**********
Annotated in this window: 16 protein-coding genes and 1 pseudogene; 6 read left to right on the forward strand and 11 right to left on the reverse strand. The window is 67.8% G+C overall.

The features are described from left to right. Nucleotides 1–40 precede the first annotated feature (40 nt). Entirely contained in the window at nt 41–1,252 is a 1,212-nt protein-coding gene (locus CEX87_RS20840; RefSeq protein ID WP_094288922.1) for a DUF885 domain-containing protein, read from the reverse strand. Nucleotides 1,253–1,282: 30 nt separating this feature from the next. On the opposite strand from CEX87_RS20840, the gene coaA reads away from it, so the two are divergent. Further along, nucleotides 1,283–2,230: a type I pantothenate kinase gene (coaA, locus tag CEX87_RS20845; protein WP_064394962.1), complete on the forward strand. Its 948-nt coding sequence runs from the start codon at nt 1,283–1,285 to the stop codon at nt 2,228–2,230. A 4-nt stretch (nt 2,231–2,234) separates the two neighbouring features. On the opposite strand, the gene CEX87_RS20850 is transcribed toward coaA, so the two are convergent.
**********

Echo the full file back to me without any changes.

Annotated in this window: 16 protein-coding genes and 1 pseudogene; 6 read left to right on the forward strand and 11 right to left on the reverse strand. The window is 67.8% G+C overall.

The features are described from left to right. Nucleotides 1–40 precede the first annotated feature (40 nt). Entirely contained in the window at nt 41–1,252 is a 1,212-nt protein-coding gene (locus CEX87_RS20840; RefSeq protein ID WP_094288922.1) for a DUF885 domain-containing protein, read from the reverse strand. Nucleotides 1,253–1,282: 30 nt separating this feature from the next. On the opposite strand from CEX87_RS20840, the gene coaA reads away from it, so the two are divergent. Further along, nucleotides 1,283–2,230: a type I pantothenate kinase gene (coaA, locus tag CEX87_RS20845; protein WP_064394962.1), complete on the forward strand. Its 948-nt coding sequence runs from the start codon at nt 1,283–1,285 to the stop codon at nt 2,228–2,230. A 4-nt stretch (nt 2,231–2,234) separates the two neighbouring features. On the opposite strand, the gene CEX87_RS20850 is transcribed toward coaA, so the two are convergent.